As pharma evolves at a revolutionary speed, what do today’s young executives need to stay ahead of the crowd and what can they learn from some of the brightest and best who are already doing just that?
In healthcare, people are accustomed to change. What’s different now is the pace of change, which is continuing to accelerate, fuelled by advancing technology and an increasingly competitive and complex market.
The traditional route into pharma for those looking to get out of the lab or away from law has been via sales, particularly for marketers. The rep moves on up to manager and then into the ‘office’ to work on a brand, before rising up the ranks to marketing manager and then marketing, therapy area or business unit director.
Direction and drive
Look at the ABPI website careers section and it still hints at this way forward for aspiring marketers. More marketing-based websites recommend marketing assistant as the place to start. But is such a linear career pathway the only or best way to progress? Talk to those at the top of their game today and the answer is probably not – breadth and depth of experience is the name of the game and while industry is supportive, individuals will need direction and drive to achieve their ultimate ambitions.
A solid understanding of the sales and marketing basics is increasingly important whatever your role, but the fast pace of the work environment will sometimes mean that you do not have the time for the academic or idealistic approach; important decisions will have to be made in tight timeframes, with incomplete knowledge or data. Experience should of course direct you to make the right decision, but do you have the right experience?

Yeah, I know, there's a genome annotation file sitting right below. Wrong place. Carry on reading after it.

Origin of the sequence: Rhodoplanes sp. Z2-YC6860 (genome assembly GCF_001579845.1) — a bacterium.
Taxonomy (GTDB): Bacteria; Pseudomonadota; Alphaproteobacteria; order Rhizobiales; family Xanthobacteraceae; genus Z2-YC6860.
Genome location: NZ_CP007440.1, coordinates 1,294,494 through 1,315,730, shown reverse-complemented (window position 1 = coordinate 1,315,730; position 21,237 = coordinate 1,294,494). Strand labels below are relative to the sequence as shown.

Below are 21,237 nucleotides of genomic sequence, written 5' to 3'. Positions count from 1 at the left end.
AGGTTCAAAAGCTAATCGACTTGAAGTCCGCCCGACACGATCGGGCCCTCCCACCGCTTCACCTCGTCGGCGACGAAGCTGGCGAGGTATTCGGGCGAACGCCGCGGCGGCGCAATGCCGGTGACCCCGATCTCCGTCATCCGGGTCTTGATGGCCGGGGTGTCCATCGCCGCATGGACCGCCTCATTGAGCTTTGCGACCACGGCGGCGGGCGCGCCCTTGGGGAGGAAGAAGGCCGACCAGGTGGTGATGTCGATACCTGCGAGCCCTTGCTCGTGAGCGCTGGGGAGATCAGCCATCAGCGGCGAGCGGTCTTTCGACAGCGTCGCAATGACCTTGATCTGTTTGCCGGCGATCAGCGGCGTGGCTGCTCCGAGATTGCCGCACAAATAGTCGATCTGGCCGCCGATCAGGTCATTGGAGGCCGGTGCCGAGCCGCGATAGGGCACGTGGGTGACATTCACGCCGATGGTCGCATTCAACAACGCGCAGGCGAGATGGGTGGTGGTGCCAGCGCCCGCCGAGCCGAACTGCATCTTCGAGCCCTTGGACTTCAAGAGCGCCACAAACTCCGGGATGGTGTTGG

Antoinette Dale Henderson, director at Zomi Communications which delivers leadership, communications and coaching programmes to the industry says: “Price and cost pressures, regulatory changes and expiring patents leading to shrinking markets are all trends impacting continual professional development in pharma.
“Career development and training must shift focus from abstract concepts and academic theories to real-world business challenges and opportunities, with industry-specific skills, tools and insights that people can apply directly to their day job.”
“With an increasing demand for strategic thinking and innovation set against a highly regulated environment, career development and training must shift focus from abstract concepts and academic theories to real-world business challenges and opportunities, with industry-specific skills, tools and insights that people can apply directly to their day job.”
Without doubt, one could argue that linear career progression develops experience as you may face similar situations on a number of different occasions and build on the learnings. Equally, you might just end up doing what you’ve always done! A non-linear approach to career development, with more emphasis on ‘sideways’ moves, gives exposure to many different situations and fosters an approach to thinking that means you ask the right questions to be able to develop the right solution.